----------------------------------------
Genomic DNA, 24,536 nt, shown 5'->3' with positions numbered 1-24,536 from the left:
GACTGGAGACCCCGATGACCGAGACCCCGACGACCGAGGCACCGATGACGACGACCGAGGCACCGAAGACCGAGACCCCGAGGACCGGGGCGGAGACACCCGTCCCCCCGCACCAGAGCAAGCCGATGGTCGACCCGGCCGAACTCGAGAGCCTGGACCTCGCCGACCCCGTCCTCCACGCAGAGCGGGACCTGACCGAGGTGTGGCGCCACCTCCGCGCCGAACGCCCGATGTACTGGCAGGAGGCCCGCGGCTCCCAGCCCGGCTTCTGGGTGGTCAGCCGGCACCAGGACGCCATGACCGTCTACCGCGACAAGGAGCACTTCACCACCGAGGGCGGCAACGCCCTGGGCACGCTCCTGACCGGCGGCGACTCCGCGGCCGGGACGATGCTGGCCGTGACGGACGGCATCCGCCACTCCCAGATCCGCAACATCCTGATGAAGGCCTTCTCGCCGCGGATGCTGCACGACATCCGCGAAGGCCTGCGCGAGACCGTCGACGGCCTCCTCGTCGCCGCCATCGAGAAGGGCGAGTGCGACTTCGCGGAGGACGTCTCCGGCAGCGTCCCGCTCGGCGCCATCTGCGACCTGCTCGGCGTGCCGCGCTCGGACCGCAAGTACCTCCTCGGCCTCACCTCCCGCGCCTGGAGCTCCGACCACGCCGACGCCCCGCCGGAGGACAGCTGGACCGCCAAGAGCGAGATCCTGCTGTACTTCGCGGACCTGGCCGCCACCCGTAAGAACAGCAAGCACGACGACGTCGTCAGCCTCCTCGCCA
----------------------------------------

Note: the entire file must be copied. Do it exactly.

Genomic DNA, 24,536 nt, shown 5'->3' with positions numbered 1-24,536 from the left:
GACTGGAGACCCCGATGACCGAGACCCCGACGACCGAGGCACCGATGACGACGACCGAGGCACCGAAGACCGAGACCCCGAGGACCGGGGCGGAGACACCCGTCCCCCCGCACCAGAGCAAGCCGATGGTCGACCCGGCCGAACTCGAGAGCCTGGACCTCGCCGACCCCGTCCTCCACGCAGAGCGGGACCTGACCGAGGTGTGGCGCCACCTCCGCGCCGAACGCCCGATGTACTGGCAGGAGGCCCGCGGCTCCCAGCCCGGCTTCTGGGTGGTCAGCCGGCACCAGGACGCCATGACCGTCTACCGCGACAAGGAGCACTTCACCACCGAGGGCGGCAACGCCCTGGGCACGCTCCTGACCGGCGGCGACTCCGCGGCCGGGACGATGCTGGCCGTGACGGACGGCATCCGCCACTCCCAGATCCGCAACATCCTGATGAAGGCCTTCTCGCCGCGGATGCTGCACGACATCCGCGAAGGCCTGCGCGAGACCGTCGACGGCCTCCTCGTCGCCGCCATCGAGAAGGGCGAGTGCGACTTCGCGGAGGACGTCTCCGGCAGCGTCCCGCTCGGCGCCATCTGCGACCTGCTCGGCGTGCCGCGCTCGGACCGCAAGTACCTCCTCGGCCTCACCTCCCGCGCCTGGAGCTCCGACCACGCCGACGCCCCGCCGGAGGACAGCTGGACCGCCAAGAGCGAGATCCTGCTGTACTTCGCGGACCTGGCCGCCACCCGTAAGAACAGCAAGCACGACGACGTCGTCAGCCTCCTCGCCA